There are a number of reasons why I prefer to avoid magnified optics as infantry in ArmA.

The main ones are as follows:

  1. ArmA does a poor job of showing concealment at a distance. The ‘grass layer’ is supposed to achieve this but generally is unsuccessful. It’s pretty easy to spot people without a magnified optic, and adding one just makes it that much easier. Finding a person in camo in a forest from a distance is not a trivial thing in reality – whereas in ArmA, it’s cake.
  2. ArmA does not render shadows past 80m. Same general idea as the above point – you can too easily see people to start with, so adding magnification just makes it worse.
  3. Magnified weapons increase the ranges of combat and tend to result in less interesting engagements. The increased accuracy and spotting abilities they bring removes a lot of the fun that otherwise exists in the infantry combat of the game. Too much sitting at a distance plinking, too little closing with and destroying the enemy by fire and maneuver.
  4. Magnified optics are far too stable and easy to use. ArmA does not have a simulation-level depiction of the real-world issues that come with weapon accuracy in general. Breathing cycle, aerobic/anaerobic fatigue, weapon support, recoil and the myriad things that come into play there, stance influence – the list goes on and on, and ArmA doesn’t do much of it, and when it does, it does it kind of awkwardly. People can throw themselves prone and blast away accurately without pause, or stand unsupported and plink off targets with relative ease. It’s just not how it works in reality, and when you combine that with the above points, it cheapens the experience.

Aside from the technical and gameplay reasons, there is a mentality I see throughout The Internet’s Gamers where people over-glorify “long range” shooting, snipers, and similar. In the case of ArmA at least, too often the people who are doing this overglorification are using these weapons and their overpowered nature as a gameplay crutch that allows them to take advantage of imperfect aspects of ArmA’s simulation to be more successful with less risk. I can’t count the number of people who think they’re Billy Badass because they can sit on a hill in Domi/Insurgency/similar missions and plink off AI with impunity thanks to their awesome-o sniper rifle/scope. I find that to be a cheap, empty thrill, and it’s part of why you’ll see me ribbing these types of players with videos of me shanking my own group’s snipers from time to time.

Those who love their magnified optics, hey, whatever – to each his own. Personally, I’m on the other end of the spectrum, where I find myself wishing I had a ka-bar/bayonet at times. The closer the fight, the greater the tension, the higher the thrill. Plinking people from extreme ranges doesn’t float my boat. Easymode optics don’t, either.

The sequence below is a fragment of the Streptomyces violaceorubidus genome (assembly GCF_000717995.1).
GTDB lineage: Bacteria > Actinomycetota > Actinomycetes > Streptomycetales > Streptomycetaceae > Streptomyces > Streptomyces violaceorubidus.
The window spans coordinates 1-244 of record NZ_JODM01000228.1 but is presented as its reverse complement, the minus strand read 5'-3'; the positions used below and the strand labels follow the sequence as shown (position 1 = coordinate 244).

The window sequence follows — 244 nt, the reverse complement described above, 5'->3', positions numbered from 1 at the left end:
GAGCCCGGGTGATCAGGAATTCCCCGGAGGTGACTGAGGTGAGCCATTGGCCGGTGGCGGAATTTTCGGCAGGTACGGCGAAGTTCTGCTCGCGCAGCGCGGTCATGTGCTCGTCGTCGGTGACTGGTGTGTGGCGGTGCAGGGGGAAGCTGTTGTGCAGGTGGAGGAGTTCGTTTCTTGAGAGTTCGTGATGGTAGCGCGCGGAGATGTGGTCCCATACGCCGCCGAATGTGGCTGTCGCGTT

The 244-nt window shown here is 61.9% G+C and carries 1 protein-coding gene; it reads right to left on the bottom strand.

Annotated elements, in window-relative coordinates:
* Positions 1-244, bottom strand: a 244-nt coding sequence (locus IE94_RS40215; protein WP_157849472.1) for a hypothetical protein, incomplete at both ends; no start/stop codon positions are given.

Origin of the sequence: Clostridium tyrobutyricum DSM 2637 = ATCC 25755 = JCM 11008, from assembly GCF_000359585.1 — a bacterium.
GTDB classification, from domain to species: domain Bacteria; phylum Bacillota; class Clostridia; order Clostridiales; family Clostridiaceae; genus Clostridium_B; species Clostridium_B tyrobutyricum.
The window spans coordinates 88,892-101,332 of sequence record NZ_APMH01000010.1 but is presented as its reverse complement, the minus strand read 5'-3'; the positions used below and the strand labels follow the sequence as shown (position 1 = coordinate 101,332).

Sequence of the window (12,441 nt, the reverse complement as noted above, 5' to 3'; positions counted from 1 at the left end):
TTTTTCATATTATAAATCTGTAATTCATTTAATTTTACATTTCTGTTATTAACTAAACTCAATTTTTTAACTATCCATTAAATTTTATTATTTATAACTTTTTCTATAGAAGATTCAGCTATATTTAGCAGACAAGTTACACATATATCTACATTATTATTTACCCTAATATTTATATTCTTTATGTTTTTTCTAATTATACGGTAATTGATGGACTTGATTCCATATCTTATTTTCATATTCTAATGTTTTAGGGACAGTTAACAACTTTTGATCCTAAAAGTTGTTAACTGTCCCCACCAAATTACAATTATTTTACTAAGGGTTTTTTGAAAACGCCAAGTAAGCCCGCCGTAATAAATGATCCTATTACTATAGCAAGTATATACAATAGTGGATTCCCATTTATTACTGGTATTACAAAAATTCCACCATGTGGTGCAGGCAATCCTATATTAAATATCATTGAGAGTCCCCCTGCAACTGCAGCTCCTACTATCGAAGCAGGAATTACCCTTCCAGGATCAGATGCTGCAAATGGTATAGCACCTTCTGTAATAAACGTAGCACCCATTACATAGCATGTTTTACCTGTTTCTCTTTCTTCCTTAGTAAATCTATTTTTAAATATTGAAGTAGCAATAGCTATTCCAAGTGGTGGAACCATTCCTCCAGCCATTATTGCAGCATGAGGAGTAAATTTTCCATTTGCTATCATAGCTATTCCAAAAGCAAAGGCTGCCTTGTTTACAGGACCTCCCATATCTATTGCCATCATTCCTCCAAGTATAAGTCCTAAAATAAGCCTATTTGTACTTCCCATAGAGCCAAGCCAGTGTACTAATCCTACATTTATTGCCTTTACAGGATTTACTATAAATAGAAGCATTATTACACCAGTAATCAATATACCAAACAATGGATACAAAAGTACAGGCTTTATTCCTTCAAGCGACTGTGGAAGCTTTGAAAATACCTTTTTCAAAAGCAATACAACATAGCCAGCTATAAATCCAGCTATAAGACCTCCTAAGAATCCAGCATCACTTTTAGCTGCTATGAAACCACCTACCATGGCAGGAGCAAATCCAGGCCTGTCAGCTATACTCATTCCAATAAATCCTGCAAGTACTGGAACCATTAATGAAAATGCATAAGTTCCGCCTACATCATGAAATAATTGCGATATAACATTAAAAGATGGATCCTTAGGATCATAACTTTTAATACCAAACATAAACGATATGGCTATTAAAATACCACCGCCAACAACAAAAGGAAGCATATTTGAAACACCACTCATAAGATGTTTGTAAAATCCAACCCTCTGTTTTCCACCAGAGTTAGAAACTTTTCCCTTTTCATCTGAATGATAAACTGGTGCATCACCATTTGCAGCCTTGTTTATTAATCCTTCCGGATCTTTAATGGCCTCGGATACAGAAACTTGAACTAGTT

ShackTac’s usage of crosshairs


Update, Nov 2015:

My decisions about crosshairs in Arma were formed in Arma 2 and prior games, and after quite a bit of Arma 3 time and developmental efforts, I wanted to take another look at the viability of no-crosshair for our sessions. After weighing the pros & cons of Arma 3’s rather significant changes in this area, I’ve switched crosshairs off on our server. The basic technical reasons are as follows:

  • Arma 3’s weapons handling and general mechanics are much better than A2’s ever were. Better mouse control, smoother sights, faster zooming, better mechanics such as sway, sight misalignment, recoil, proper collimated optics, resting/deployment, etc. Having swappable sights also makes it less likely to end up with a ‘broken’ optic as could happen in A2’s mod set.
  • The scripting requests that were made in the past about things that could be used to make a less-precise/gamey crosshair were not implemented, taking that away as an option for toning down their usefulness or introducing more interesting mechanics.

While this isn’t a perfect situation, the only significant feature we’re currently lacking is that of both-eyes-open translucent weapon visualization. I made a mock-up of this here – I hope that some day we see this appear in Arma as an option, as it’s about as close as you can get to representing real-world capabilities without needing to use something like a VR setup.

So, TLDR: A3 weapon handling and mechanics are good enough that we can disable the crosshair and live with opaque weapons for now.

The prior post about my A2-era crosshair stance from Aug 6th of 2012 can be found below.


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Take On Helicopters flight model

What are some of your thoughts on the differences in the flight models of Arma 2 and Take On Helicopters? Also how do you feel about the possible inclusion of the Take On Helicopters flight model in Arma 3?

Take On Helicopters’ flight model is something I’m sure people looking for true helicopter simulation are going to enjoy. Personally, that’s not what I play ArmA for. If I wanted to play hardcore flight sims, you’d see me in DCS, IL-2, TKOH more often.

Considering ArmA’s scope and focus on the infantry side of things, I find the ArmA FM to be a pretty much perfect blend of authenticity and accessibility. It is more ‘hardcore’ than games like Battlefield 3, less forgiving, and while most anyone can hop into a helo and with a short period of practice be capable of basic take-off/flight/landing, it takes a great amount of time to truly master. The dynamics of ArmA’s flight model work extremely well in the context of the game, and the accessibility means that anyone can become a decent pilot with a bit of practice, capable of landing in hairy situations with competence. If you took the TKOH FM and injected it into ArmA, I think you’d find it to ultimately weaken the multiplayer experience.

Personally, if A3 has TKOH’s FM as an option, I plan to never use it. I’ve told ShackTac already that we won’t be adopting that FM, and given my reasons why (basically an expanded version of this post).

I also think it would be a mistake to make the ArmA3 FM TKOH from the start – part of what attracted me to this series in the beginning was the accessible helo flight model, and I’d hate to see aspiring ArmA pilots shy away from it after having a bad encounter with the TKOH FM, without realizing that there’s a more accessible one available. Having the option of either is fine, whatever, to each his own – but the default should be the ArmA-style version.

We’ll see what actually happens though. There’s more to be said re: the difficulty of making TKOH helicopter configs for mods, for example, but that’s drifting a bit from the core issues.